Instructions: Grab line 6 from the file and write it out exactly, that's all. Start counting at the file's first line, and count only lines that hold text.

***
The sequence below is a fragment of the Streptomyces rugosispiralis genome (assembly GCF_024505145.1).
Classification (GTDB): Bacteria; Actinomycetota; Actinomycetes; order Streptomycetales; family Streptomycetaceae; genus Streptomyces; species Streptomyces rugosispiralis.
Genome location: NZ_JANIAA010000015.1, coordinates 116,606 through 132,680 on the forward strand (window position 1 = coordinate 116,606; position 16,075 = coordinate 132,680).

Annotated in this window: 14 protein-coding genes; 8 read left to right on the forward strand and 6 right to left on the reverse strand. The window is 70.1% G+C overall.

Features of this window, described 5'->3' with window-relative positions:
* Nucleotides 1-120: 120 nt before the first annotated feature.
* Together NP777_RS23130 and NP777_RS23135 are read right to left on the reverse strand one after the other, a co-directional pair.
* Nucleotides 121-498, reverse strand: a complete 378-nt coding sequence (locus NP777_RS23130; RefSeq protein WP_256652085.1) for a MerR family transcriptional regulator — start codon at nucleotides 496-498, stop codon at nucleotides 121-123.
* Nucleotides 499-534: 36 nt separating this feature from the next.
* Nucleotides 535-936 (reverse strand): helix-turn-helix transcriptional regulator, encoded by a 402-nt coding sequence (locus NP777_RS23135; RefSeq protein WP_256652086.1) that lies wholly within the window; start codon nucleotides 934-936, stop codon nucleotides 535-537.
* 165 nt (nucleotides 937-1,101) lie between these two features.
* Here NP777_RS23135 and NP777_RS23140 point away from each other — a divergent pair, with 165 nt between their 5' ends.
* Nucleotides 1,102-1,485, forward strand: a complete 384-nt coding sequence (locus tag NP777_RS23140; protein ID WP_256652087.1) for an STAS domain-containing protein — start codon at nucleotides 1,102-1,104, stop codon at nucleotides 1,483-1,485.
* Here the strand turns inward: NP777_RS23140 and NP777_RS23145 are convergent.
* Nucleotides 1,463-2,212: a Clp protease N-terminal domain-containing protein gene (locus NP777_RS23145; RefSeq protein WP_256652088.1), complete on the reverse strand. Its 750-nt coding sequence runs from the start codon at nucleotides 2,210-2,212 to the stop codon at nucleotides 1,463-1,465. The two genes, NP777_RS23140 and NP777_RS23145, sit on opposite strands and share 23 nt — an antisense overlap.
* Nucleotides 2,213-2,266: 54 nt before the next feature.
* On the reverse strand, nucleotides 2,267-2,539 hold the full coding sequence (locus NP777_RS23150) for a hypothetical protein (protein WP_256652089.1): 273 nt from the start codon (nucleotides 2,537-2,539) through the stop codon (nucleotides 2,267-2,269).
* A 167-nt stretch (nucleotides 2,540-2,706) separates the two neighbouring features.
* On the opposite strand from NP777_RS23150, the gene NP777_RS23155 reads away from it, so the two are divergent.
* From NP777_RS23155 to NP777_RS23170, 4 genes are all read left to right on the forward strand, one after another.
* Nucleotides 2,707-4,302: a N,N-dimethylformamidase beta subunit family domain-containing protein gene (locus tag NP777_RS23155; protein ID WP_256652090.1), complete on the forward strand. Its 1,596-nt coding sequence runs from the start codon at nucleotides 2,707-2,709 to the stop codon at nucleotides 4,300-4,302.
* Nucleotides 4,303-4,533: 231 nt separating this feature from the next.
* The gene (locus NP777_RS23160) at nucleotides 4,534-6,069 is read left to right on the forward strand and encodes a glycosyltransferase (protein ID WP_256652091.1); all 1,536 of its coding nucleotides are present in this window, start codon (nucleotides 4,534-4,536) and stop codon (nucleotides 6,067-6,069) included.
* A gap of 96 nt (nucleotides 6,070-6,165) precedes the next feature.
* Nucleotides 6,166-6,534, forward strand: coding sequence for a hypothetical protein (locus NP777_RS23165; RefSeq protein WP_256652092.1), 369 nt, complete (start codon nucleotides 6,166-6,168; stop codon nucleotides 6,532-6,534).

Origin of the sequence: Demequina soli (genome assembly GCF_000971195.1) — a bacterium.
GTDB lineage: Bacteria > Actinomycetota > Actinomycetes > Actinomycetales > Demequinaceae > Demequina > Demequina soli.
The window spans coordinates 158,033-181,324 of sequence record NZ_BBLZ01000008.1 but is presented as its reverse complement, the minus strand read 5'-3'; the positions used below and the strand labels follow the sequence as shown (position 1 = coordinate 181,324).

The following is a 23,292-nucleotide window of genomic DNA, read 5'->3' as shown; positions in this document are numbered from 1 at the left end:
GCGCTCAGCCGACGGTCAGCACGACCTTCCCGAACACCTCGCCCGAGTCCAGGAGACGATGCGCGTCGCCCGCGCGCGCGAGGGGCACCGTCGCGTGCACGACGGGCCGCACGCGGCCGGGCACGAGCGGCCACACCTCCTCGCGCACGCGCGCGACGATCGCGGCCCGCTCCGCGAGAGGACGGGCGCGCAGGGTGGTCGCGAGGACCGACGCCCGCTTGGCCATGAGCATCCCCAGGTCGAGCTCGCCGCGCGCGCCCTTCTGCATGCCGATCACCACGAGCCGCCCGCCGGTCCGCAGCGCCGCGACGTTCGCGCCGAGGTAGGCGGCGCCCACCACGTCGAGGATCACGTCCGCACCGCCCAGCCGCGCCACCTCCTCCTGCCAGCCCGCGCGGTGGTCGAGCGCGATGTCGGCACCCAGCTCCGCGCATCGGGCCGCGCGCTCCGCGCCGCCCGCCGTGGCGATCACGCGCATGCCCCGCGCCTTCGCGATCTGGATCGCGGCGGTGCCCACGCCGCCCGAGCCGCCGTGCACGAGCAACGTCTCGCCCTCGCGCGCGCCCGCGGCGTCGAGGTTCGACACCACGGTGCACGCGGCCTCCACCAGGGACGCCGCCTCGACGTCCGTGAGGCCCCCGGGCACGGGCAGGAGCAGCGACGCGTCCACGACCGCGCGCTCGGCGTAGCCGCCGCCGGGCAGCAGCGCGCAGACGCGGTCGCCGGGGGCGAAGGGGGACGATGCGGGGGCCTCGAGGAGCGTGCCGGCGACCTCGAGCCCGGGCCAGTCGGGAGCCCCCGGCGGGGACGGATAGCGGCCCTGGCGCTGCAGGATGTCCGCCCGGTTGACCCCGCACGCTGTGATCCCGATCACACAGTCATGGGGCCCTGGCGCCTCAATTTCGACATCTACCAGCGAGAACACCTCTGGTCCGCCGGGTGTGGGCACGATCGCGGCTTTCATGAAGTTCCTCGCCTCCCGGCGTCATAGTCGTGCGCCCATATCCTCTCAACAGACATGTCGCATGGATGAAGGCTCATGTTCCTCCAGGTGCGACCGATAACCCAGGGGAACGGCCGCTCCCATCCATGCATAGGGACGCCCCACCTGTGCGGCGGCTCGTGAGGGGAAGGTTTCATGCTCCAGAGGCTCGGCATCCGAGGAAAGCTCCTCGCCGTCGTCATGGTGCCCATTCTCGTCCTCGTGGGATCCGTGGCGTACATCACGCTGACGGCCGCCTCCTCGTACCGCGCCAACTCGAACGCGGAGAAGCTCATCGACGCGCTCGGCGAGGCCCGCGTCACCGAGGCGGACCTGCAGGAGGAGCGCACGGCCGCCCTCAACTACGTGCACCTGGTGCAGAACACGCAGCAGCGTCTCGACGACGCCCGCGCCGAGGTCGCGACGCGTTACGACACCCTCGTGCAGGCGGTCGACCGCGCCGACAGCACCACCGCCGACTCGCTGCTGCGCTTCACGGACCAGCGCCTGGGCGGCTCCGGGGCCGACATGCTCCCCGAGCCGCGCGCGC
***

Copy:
* Nucleotides 1-120: 120 nt before the first annotated feature.